The HbA1C test is a blood test that provides average levels of blood glucose over the past 3 months. Other names for this test are hemoglobin A1C, A1C, glycated hemoglobin, and glycosylated hemoglobin test. A person does not need to fast before having their HbA1C test measured; in other words, it’s OK to eat or drink something beforehand. The HbA1C test may not be accurate for some people, including those with anemias and for those receiving treatment for HIV, and for people of African, Mediterranean or Southeast Asian descent. The HbA1C result is reported as a percentage; the higher the percentage, the higher the blood sugar level.
In addition to being a tool for diagnosing diabetes, the HbA1C test is used to help people who have diabetes manage their condition.
For someone who does not have diabetes, a normal HbA1C level is below 5.7%. An A1C between 5.7% to 6.4% is indicative of prediabetes.
It’s recommended that adults over the age of 45 — or adults under 45 who are overweight and have one or more risk factors for diabetes — have a baseline A1C checked. If the result is normal, the A1C should be checked every 3 years. If the result indicates prediabetes, the A1C should be checked every 1 to 2 years.
The American Diabetes Association recommends an HbA1C of less than 7% for most nonpregnant adults with diabetes. A lower goal, such as less than 6.5%, may be appropriate for some people who have had diabetes for a shorter amount of time, for younger people, for those without heart disease and/or for those with type 2 diabetes treated with lifestyle or metformin only. A higher HbA1C goal, such as less than 8%, may be appropriate for people with a history of severe hypoglycemia, a limited life expectancy, advanced diabetes complications, other illnesses, or for whom a lower HbA1C goal is difficult to achieve. It’s important that people with diabetes discuss their target blood sugar goals with their health-care provider.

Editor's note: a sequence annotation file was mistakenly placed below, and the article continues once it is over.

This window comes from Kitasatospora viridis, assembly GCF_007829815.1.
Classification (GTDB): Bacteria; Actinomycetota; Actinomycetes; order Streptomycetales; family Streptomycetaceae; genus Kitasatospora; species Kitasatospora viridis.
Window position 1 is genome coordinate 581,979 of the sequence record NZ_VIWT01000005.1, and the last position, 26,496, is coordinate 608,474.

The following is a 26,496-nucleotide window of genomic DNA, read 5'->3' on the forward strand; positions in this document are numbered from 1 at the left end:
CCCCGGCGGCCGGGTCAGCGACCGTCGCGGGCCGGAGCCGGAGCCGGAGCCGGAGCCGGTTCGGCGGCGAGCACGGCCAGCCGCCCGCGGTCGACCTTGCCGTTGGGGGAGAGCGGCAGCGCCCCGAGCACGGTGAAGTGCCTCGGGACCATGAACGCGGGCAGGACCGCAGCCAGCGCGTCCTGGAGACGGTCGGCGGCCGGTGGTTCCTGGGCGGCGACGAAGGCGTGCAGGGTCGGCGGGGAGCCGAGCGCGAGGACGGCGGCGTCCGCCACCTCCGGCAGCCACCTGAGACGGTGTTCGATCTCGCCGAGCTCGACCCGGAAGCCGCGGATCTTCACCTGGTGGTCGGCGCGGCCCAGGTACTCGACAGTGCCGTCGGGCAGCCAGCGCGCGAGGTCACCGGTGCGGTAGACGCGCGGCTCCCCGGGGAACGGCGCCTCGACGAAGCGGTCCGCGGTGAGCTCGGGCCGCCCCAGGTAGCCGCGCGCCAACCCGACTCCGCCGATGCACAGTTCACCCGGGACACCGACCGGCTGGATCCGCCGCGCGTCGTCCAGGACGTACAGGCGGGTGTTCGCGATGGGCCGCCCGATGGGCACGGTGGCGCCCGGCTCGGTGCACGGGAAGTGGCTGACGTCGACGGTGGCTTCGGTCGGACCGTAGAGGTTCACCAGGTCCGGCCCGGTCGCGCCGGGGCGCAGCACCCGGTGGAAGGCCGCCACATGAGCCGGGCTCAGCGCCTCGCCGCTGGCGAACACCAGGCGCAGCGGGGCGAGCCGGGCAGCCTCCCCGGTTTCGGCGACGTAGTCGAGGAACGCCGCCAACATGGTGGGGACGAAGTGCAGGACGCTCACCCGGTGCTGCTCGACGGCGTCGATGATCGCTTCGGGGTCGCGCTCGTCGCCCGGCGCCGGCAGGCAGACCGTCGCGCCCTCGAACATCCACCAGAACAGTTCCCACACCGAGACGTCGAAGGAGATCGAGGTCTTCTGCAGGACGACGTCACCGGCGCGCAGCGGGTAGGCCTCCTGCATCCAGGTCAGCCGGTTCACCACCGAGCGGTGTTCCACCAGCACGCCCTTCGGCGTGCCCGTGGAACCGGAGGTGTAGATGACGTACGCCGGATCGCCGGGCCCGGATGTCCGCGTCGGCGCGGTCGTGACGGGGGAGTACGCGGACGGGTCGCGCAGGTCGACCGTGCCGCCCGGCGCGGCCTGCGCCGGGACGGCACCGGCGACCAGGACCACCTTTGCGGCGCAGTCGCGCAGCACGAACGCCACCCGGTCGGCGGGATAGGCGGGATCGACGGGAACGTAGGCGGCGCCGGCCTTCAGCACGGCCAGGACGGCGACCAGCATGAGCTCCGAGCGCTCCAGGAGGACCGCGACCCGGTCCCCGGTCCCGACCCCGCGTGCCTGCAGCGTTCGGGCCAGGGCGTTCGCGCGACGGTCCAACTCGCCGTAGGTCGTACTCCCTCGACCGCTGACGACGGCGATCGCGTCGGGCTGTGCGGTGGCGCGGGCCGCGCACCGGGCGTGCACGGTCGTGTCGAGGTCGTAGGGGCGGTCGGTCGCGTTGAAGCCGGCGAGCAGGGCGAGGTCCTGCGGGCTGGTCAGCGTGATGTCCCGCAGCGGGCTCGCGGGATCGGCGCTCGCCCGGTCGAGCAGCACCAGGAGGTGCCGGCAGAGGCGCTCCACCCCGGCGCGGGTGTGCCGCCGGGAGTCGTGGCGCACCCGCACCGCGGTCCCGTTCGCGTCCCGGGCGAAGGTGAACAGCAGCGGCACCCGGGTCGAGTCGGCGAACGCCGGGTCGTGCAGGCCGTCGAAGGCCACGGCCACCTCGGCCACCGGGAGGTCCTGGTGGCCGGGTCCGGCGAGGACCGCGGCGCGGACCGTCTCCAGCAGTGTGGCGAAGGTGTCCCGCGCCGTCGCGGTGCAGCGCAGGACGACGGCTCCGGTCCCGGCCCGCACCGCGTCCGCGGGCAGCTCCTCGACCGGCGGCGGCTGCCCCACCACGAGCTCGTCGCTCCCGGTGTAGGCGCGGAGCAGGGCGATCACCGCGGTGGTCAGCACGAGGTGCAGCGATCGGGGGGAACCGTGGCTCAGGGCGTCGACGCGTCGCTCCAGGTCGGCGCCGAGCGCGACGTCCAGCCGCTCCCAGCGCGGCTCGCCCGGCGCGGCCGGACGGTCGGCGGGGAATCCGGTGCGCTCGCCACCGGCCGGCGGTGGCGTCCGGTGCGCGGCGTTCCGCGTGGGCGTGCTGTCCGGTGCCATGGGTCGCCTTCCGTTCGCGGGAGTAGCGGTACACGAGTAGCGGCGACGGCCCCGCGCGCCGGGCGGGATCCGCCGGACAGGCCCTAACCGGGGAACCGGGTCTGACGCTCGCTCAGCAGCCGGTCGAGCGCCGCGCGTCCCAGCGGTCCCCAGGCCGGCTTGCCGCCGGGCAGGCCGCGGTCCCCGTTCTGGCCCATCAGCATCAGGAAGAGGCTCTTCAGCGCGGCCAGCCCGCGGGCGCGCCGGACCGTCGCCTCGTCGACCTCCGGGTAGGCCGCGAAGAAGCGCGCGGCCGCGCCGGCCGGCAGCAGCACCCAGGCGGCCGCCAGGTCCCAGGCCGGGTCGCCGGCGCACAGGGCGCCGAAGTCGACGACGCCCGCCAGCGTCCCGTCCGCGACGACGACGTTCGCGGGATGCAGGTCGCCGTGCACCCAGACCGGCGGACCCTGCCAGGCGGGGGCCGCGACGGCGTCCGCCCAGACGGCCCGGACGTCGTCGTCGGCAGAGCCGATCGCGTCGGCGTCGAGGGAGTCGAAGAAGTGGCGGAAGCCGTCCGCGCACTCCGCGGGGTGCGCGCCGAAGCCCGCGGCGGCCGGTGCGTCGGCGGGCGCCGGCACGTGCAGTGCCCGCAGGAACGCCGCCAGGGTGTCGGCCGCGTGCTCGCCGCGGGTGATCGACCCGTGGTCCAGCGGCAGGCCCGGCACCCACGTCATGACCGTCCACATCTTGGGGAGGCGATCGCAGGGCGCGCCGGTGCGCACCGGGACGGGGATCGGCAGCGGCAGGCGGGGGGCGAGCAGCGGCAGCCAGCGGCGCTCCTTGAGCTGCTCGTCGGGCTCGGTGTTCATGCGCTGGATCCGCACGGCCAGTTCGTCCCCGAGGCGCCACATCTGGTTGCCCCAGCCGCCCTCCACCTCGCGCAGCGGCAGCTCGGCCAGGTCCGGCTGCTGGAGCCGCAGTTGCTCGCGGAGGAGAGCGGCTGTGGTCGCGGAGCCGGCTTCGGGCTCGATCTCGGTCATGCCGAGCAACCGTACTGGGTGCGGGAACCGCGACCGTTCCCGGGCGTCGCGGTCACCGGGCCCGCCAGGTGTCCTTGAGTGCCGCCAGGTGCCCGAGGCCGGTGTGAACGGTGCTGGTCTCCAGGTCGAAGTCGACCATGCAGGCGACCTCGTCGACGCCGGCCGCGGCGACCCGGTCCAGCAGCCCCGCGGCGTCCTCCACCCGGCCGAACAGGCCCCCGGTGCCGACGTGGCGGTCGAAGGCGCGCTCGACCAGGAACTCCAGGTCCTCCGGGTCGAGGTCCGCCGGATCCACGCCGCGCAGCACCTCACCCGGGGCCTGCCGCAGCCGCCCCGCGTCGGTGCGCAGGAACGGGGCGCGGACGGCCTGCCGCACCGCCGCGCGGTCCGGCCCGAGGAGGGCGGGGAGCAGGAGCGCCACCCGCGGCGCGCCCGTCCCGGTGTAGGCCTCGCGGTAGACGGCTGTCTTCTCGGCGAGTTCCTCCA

HbA1C levels should be checked between 2 to 4 times per year in people who have diabetes.
The fasting blood sugar, 2-hour post-meal blood sugar and HbA1C tests are important ways to diagnose prediabetes and diabetes, as well as indicate how well a person’s diabetes is being managed. If you think you have diabetes, it’s important to not try and diagnose yourself by doing a fingerstick with a home blood glucose meter. There are strict standards and procedures that laboratories use for diagnosing diabetes; therefore, you should get tested at your doctor’s office or at a laboratory.
It’s also important to talk with your doctor to make sure you understand a) how often you should have certain tests, such as a fasting blood glucose or HbA1C test; b) what your results mean; and c) what your blood sugar and HbA1C targets are.
If you have not been previously diagnosed with prediabetes or diabetes but your results are above “normal,” your doctor may recommend other tests and should discuss a plan of treatment with you. Treatment may include lifestyle changes, such as weight loss, a healthy eating plan and regular physical activity. You may need to start taking diabetes medications, including insulin. If you are diagnosed with diabetes, it’s recommended that you learn how to check your blood sugars with a meter so that you and your healthcare team can determine how your treatment plan is working for you.
En Español: Tabla del Nivel de Azúcar en la Sangre: ¿Cuál es el Rango Normal Para el Nivel de Azúcar en la Sangre?
A Registered Dietitian and Certified Diabetes Educator at Good Measures, LLC, where she is a CDE manager for a virtual diabetes program. Campbell is the author of Staying Healthy with Diabetes: Nutrition & Meal Planning, a co-author of 16 Myths of a Diabetic Diet, and has written for publications including Diabetes Self-Management, Diabetes Spectrum, Clinical Diabetes, the Diabetes Research & Wellness Foundation’s newsletter, DiabeticConnect.com, and CDiabetes.com
Source URL: https://www.diabetesselfmanagement.com/managing-diabetes/blood-glucose-management/blood-sugar-chart/